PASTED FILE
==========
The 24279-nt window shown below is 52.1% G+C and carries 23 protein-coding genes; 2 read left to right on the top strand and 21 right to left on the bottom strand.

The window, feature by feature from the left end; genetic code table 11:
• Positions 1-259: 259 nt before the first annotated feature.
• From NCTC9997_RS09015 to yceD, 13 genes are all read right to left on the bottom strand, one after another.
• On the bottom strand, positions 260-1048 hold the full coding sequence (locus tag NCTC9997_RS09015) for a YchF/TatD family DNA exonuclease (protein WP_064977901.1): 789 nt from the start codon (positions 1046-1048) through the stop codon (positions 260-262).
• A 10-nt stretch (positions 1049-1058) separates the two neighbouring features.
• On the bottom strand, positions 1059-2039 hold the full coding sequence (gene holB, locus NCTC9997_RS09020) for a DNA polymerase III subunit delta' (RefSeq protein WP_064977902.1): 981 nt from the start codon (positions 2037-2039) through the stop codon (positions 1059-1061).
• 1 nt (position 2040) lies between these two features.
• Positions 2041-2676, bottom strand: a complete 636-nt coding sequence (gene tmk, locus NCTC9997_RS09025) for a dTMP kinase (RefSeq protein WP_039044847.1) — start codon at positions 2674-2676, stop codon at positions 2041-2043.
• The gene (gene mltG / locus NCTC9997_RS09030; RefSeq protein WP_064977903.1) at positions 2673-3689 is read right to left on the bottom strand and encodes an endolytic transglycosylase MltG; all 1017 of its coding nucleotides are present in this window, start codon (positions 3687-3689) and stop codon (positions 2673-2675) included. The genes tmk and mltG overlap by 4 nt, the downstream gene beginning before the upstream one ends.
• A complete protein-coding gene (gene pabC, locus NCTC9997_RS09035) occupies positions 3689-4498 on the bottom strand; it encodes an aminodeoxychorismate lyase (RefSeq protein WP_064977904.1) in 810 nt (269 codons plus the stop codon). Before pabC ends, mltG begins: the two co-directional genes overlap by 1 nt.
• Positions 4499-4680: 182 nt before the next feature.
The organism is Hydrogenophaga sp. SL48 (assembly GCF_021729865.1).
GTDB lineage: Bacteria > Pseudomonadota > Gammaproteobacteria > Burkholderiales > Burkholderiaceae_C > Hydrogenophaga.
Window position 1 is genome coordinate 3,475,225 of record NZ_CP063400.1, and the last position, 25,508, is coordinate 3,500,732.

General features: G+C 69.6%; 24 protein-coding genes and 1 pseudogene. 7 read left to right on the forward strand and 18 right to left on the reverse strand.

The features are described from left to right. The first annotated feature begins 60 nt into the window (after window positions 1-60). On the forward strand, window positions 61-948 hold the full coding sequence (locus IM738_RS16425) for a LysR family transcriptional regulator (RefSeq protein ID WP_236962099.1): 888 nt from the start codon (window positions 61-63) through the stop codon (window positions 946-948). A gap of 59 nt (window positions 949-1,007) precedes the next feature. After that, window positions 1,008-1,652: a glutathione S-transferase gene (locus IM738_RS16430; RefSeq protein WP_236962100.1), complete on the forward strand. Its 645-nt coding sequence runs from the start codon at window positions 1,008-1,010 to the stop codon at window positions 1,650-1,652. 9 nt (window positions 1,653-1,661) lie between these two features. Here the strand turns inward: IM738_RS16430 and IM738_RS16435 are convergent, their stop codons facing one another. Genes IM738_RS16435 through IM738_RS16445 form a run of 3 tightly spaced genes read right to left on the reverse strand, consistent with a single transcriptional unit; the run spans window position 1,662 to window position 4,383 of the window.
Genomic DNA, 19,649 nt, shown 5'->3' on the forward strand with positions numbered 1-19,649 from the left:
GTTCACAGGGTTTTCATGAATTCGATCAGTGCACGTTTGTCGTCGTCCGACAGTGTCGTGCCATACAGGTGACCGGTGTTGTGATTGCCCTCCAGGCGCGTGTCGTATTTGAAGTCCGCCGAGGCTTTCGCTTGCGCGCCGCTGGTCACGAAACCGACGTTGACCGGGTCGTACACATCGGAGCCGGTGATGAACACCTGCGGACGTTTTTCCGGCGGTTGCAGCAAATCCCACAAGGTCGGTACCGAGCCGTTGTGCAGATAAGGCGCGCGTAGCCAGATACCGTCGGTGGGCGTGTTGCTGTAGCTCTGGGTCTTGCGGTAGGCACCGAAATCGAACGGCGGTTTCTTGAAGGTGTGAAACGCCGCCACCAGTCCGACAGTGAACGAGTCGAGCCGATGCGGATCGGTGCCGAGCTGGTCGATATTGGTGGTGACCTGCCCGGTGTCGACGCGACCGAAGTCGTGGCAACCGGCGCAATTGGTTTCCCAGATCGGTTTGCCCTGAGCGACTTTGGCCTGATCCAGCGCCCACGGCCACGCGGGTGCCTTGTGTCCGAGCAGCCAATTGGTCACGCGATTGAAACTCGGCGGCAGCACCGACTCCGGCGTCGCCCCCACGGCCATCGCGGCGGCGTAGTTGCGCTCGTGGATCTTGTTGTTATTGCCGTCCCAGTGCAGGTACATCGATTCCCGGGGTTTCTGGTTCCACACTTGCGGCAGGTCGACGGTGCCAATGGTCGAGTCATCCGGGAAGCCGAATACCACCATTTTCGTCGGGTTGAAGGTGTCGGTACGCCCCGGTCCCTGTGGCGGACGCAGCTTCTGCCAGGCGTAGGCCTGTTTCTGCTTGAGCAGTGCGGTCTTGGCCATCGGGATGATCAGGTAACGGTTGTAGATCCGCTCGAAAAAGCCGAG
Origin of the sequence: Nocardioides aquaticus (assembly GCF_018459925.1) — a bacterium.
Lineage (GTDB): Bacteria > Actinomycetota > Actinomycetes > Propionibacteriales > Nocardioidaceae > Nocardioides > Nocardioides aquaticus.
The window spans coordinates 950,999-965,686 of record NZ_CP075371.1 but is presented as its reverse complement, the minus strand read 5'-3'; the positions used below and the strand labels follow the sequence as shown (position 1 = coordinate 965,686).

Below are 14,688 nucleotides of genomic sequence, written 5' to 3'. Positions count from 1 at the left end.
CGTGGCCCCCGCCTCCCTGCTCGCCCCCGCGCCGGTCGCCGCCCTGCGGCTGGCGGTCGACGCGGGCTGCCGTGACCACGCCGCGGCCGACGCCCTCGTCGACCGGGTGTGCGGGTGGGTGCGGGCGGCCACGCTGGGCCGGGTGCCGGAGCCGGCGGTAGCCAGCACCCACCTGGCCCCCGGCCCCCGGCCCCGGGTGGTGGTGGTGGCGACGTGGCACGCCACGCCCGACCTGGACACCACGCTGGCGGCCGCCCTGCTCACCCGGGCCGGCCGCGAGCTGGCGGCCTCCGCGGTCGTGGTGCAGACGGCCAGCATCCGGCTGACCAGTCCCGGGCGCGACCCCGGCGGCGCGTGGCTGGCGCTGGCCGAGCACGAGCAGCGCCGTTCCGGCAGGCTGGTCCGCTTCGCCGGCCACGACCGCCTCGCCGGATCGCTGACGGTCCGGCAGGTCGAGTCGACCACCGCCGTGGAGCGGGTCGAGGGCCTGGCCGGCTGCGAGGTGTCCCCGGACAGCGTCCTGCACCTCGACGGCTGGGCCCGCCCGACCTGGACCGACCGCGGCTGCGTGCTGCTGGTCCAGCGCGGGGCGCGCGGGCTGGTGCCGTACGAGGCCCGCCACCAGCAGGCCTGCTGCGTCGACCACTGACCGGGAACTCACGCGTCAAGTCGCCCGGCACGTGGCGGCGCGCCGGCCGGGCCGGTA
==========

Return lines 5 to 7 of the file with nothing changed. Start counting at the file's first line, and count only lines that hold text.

• On the bottom strand, positions 260-1048 hold the full coding sequence (locus tag NCTC9997_RS09015) for a YchF/TatD family DNA exonuclease (protein WP_064977901.1): 789 nt from the start codon (positions 1046-1048) through the stop codon (positions 260-262).
• A 10-nt stretch (positions 1049-1058) separates the two neighbouring features.
• On the bottom strand, positions 1059-2039 hold the full coding sequence (gene holB, locus NCTC9997_RS09020) for a DNA polymerase III subunit delta' (RefSeq protein WP_064977902.1): 981 nt from the start codon (positions 2037-2039) through the stop codon (positions 1059-1061).